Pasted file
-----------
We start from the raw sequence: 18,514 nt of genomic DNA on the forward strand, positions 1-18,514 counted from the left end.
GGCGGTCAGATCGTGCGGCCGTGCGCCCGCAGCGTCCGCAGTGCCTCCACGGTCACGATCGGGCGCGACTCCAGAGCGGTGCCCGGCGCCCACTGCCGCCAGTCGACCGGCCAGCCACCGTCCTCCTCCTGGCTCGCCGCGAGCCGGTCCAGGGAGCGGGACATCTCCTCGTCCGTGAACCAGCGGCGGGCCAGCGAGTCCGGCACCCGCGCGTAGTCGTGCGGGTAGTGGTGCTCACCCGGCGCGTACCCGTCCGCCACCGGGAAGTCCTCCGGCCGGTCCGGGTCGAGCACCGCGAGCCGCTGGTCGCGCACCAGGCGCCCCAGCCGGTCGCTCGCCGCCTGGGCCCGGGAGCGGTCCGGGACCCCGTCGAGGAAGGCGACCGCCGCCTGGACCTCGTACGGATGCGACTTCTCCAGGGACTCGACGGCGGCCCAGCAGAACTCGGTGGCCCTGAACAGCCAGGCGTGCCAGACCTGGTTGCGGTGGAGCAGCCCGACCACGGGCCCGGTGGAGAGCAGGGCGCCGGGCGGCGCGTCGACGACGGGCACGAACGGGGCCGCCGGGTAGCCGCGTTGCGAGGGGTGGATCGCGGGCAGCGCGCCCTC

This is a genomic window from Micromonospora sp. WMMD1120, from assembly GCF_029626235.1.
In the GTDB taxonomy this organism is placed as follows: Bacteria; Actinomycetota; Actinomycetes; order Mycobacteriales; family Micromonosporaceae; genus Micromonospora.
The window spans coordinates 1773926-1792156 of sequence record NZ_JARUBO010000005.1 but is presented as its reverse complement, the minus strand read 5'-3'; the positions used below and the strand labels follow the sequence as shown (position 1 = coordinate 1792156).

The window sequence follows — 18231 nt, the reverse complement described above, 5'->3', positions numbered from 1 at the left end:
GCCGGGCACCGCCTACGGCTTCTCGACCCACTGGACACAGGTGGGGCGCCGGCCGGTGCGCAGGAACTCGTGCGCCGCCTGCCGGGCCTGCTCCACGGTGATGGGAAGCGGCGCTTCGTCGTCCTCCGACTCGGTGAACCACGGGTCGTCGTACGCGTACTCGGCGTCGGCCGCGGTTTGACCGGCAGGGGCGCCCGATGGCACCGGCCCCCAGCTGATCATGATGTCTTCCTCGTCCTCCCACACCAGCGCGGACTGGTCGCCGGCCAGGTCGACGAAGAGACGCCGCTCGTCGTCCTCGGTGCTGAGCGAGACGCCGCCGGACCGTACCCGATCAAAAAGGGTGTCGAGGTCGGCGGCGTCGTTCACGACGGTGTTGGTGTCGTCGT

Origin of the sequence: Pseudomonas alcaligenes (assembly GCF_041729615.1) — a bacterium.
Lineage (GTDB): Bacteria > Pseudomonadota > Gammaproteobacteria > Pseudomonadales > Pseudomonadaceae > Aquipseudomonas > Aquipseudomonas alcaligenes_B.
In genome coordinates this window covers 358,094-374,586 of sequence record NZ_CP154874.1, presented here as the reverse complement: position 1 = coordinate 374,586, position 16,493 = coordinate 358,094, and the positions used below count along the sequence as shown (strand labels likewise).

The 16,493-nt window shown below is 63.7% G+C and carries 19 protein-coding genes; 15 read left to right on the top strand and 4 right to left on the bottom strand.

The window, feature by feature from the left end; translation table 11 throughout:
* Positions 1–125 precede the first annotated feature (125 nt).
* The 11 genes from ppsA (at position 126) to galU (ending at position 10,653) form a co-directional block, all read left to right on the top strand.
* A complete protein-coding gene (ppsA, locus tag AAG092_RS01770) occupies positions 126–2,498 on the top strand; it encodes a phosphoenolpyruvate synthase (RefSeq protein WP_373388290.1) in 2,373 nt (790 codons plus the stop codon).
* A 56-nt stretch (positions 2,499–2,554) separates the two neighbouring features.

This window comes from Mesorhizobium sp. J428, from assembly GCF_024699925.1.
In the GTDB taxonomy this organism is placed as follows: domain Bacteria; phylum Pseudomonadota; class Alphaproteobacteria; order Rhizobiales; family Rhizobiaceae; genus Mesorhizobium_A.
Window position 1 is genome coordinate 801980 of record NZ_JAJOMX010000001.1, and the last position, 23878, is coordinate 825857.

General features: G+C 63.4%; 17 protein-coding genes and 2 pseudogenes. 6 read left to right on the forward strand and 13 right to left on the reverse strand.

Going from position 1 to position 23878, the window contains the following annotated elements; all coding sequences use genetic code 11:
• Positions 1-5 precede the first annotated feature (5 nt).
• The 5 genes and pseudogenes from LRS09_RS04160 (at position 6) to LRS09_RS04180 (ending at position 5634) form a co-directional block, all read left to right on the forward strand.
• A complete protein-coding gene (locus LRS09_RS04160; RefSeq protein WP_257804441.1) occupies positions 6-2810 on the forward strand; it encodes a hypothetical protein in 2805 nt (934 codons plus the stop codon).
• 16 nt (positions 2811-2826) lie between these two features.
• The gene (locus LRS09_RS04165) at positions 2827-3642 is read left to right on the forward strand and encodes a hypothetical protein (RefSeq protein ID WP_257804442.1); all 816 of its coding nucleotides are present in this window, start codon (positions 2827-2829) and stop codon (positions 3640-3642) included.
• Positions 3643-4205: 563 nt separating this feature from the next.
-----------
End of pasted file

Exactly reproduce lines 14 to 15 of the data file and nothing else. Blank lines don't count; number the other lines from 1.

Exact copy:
* The 11 genes from ppsA (at position 126) to galU (ending at position 10,653) form a co-directional block, all read left to right on the top strand.
* A complete protein-coding gene (ppsA, locus tag AAG092_RS01770) occupies positions 126–2,498 on the top strand; it encodes a phosphoenolpyruvate synthase (RefSeq protein WP_373388290.1) in 2,373 nt (790 codons plus the stop codon).